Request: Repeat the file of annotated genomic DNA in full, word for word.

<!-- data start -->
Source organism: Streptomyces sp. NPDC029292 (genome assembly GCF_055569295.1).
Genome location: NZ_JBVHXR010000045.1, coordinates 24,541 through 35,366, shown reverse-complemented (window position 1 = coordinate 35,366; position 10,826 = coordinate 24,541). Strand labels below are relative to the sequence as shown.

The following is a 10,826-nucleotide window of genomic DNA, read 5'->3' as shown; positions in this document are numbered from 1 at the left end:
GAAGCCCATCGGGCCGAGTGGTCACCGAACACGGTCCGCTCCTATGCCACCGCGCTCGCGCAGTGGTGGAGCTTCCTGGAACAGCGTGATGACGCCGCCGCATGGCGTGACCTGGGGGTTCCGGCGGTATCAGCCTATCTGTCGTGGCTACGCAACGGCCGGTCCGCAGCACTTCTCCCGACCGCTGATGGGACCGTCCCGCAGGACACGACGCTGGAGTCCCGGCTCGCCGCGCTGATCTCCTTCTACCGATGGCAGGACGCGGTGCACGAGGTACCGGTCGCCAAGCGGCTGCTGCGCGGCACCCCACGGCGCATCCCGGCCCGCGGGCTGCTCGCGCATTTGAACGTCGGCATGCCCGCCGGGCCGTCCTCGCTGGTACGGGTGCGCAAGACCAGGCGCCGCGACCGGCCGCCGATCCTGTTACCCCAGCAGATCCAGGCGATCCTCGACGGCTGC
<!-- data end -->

Source organism: Streptomyces sp. NPDC029292 (genome assembly GCF_055569295.1).
Genome location: NZ_JBVHXR010000045.1, coordinates 24,541 through 35,366, shown reverse-complemented (window position 1 = coordinate 35,366; position 10,826 = coordinate 24,541). Strand labels below are relative to the sequence as shown.

The following is a 10,826-nucleotide window of genomic DNA, read 5'->3' as shown; positions in this document are numbered from 1 at the left end:
GAAGCCCATCGGGCCGAGTGGTCACCGAACACGGTCCGCTCCTATGCCACCGCGCTCGCGCAGTGGTGGAGCTTCCTGGAACAGCGTGATGACGCCGCCGCATGGCGTGACCTGGGGGTTCCGGCGGTATCAGCCTATCTGTCGTGGCTACGCAACGGCCGGTCCGCAGCACTTCTCCCGACCGCTGATGGGACCGTCCCGCAGGACACGACGCTGGAGTCCCGGCTCGCCGCGCTGATCTCCTTCTACCGATGGCAGGACGCGGTGCACGAGGTACCGGTCGCCAAGCGGCTGCTGCGCGGCACCCCACGGCGCATCCCGGCCCGCGGGCTGCTCGCGCATTTGAACGTCGGCATGCCCGCCGGGCCGTCCTCGCTGGTACGGGTGCGCAAGACCAGGCGCCGCGACCGGCCGCCGATCCTGTTACCCCAGCAGATCCAGGCGATCCTCGACGGCTGC